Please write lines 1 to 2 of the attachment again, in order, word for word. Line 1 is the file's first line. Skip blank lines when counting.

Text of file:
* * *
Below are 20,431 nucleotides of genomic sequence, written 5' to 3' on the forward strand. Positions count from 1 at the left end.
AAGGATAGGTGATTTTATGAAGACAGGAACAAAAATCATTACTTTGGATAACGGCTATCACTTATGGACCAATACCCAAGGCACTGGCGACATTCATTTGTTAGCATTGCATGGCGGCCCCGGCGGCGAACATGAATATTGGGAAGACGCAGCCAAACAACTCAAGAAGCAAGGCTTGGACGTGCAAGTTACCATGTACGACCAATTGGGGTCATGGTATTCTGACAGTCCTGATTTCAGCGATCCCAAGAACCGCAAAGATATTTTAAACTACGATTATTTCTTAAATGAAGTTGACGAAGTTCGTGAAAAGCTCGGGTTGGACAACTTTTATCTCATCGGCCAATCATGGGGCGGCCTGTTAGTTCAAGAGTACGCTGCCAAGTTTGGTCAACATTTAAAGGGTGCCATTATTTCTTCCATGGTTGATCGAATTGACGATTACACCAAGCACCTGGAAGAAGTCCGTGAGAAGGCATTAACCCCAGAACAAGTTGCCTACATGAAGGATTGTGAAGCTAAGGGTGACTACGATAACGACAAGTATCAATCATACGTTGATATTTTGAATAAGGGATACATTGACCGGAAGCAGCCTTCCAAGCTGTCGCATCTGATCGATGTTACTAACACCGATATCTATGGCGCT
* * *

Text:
Below are 20,431 nucleotides of genomic sequence, written 5' to 3' on the forward strand. Positions count from 1 at the left end.
AAGGATAGGTGATTTTATGAAGACAGGAACAAAAATCATTACTTTGGATAACGGCTATCACTTATGGACCAATACCCAAGGCACTGGCGACATTCATTTGTTAGCATTGCATGGCGGCCCCGGCGGCGAACATGAATATTGGGAAGACGCAGCCAAACAACTCAAGAAGCAAGGCTTGGACGTGCAAGTTACCATGTACGACCAATTGGGGTCATGGTATTCTGACAGTCCTGATTTCAGCGATCCCAAGAACCGCAAAGATATTTTAAACTACGATTATTTCTTAAATGAAGTTGACGAAGTTCGTGAAAAGCTCGGGTTGGACAACTTTTATCTCATCGGCCAATCATGGGGCGGCCTGTTAGTTCAAGAGTACGCTGCCAAGTTTGGTCAACATTTAAAGGGTGCCATTATTTCTTCCATGGTTGATCGAATTGACGATTACACCAAGCACCTGGAAGAAGTCCGTGAGAAGGCATTAACCCCAGAACAAGTTGCCTACATGAAGGATTGTGAAGCTAAGGGTGACTACGATAACGACAAGTATCAATCATACGTTGATATTTTGAATAAGGGATACATTGACCGGAAGCAGCCTTCCAAGCTGTCGCATCTGATCGATGTTACTAACACCGATATCTATGGCGCT